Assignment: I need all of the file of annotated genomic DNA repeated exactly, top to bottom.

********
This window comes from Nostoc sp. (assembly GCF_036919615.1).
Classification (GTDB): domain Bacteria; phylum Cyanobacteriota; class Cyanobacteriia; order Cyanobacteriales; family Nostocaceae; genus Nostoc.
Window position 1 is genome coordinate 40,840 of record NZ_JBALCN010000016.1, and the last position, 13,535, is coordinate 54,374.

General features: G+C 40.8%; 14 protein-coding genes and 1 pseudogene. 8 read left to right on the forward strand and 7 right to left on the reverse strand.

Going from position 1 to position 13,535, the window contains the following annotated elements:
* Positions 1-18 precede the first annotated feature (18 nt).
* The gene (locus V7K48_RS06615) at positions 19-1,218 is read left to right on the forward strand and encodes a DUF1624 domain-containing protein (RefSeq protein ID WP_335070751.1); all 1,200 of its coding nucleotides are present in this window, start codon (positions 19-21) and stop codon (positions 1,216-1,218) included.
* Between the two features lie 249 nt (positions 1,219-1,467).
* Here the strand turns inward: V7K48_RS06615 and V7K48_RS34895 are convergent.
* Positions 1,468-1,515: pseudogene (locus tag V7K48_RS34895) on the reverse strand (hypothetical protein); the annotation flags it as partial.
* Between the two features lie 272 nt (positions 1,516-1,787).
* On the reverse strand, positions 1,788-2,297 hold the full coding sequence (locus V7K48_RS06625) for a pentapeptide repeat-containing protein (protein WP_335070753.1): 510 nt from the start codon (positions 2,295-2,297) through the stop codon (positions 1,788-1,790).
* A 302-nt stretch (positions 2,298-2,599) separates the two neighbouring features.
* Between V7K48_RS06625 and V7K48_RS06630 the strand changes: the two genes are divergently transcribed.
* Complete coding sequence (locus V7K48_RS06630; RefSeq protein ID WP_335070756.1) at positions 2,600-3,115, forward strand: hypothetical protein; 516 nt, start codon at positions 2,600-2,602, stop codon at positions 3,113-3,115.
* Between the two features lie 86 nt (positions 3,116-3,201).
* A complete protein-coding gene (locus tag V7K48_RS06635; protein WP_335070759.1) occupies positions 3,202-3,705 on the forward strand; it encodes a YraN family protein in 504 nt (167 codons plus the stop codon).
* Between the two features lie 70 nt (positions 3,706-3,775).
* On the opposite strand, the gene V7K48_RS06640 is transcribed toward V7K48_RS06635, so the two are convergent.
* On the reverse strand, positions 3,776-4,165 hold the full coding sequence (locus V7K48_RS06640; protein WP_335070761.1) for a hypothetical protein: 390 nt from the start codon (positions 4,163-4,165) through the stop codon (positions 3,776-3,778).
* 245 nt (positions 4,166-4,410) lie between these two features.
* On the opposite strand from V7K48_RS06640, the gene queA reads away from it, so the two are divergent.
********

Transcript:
This window comes from Nostoc sp. (assembly GCF_036919615.1).
Classification (GTDB): domain Bacteria; phylum Cyanobacteriota; class Cyanobacteriia; order Cyanobacteriales; family Nostocaceae; genus Nostoc.
Window position 1 is genome coordinate 40,840 of record NZ_JBALCN010000016.1, and the last position, 13,535, is coordinate 54,374.

General features: G+C 40.8%; 14 protein-coding genes and 1 pseudogene. 8 read left to right on the forward strand and 7 right to left on the reverse strand.

Going from position 1 to position 13,535, the window contains the following annotated elements:
* Positions 1-18 precede the first annotated feature (18 nt).
* The gene (locus V7K48_RS06615) at positions 19-1,218 is read left to right on the forward strand and encodes a DUF1624 domain-containing protein (RefSeq protein ID WP_335070751.1); all 1,200 of its coding nucleotides are present in this window, start codon (positions 19-21) and stop codon (positions 1,216-1,218) included.
* Between the two features lie 249 nt (positions 1,219-1,467).
* Here the strand turns inward: V7K48_RS06615 and V7K48_RS34895 are convergent.
* Positions 1,468-1,515: pseudogene (locus tag V7K48_RS34895) on the reverse strand (hypothetical protein); the annotation flags it as partial.
* Between the two features lie 272 nt (positions 1,516-1,787).
* On the reverse strand, positions 1,788-2,297 hold the full coding sequence (locus V7K48_RS06625) for a pentapeptide repeat-containing protein (protein WP_335070753.1): 510 nt from the start codon (positions 2,295-2,297) through the stop codon (positions 1,788-1,790).
* A 302-nt stretch (positions 2,298-2,599) separates the two neighbouring features.
* Between V7K48_RS06625 and V7K48_RS06630 the strand changes: the two genes are divergently transcribed.
* Complete coding sequence (locus V7K48_RS06630; RefSeq protein ID WP_335070756.1) at positions 2,600-3,115, forward strand: hypothetical protein; 516 nt, start codon at positions 2,600-2,602, stop codon at positions 3,113-3,115.
* Between the two features lie 86 nt (positions 3,116-3,201).
* A complete protein-coding gene (locus tag V7K48_RS06635; protein WP_335070759.1) occupies positions 3,202-3,705 on the forward strand; it encodes a YraN family protein in 504 nt (167 codons plus the stop codon).
* Between the two features lie 70 nt (positions 3,706-3,775).
* On the opposite strand, the gene V7K48_RS06640 is transcribed toward V7K48_RS06635, so the two are convergent.
* On the reverse strand, positions 3,776-4,165 hold the full coding sequence (locus V7K48_RS06640; protein WP_335070761.1) for a hypothetical protein: 390 nt from the start codon (positions 4,163-4,165) through the stop codon (positions 3,776-3,778).
* 245 nt (positions 4,166-4,410) lie between these two features.
* On the opposite strand from V7K48_RS06640, the gene queA reads away from it, so the two are divergent.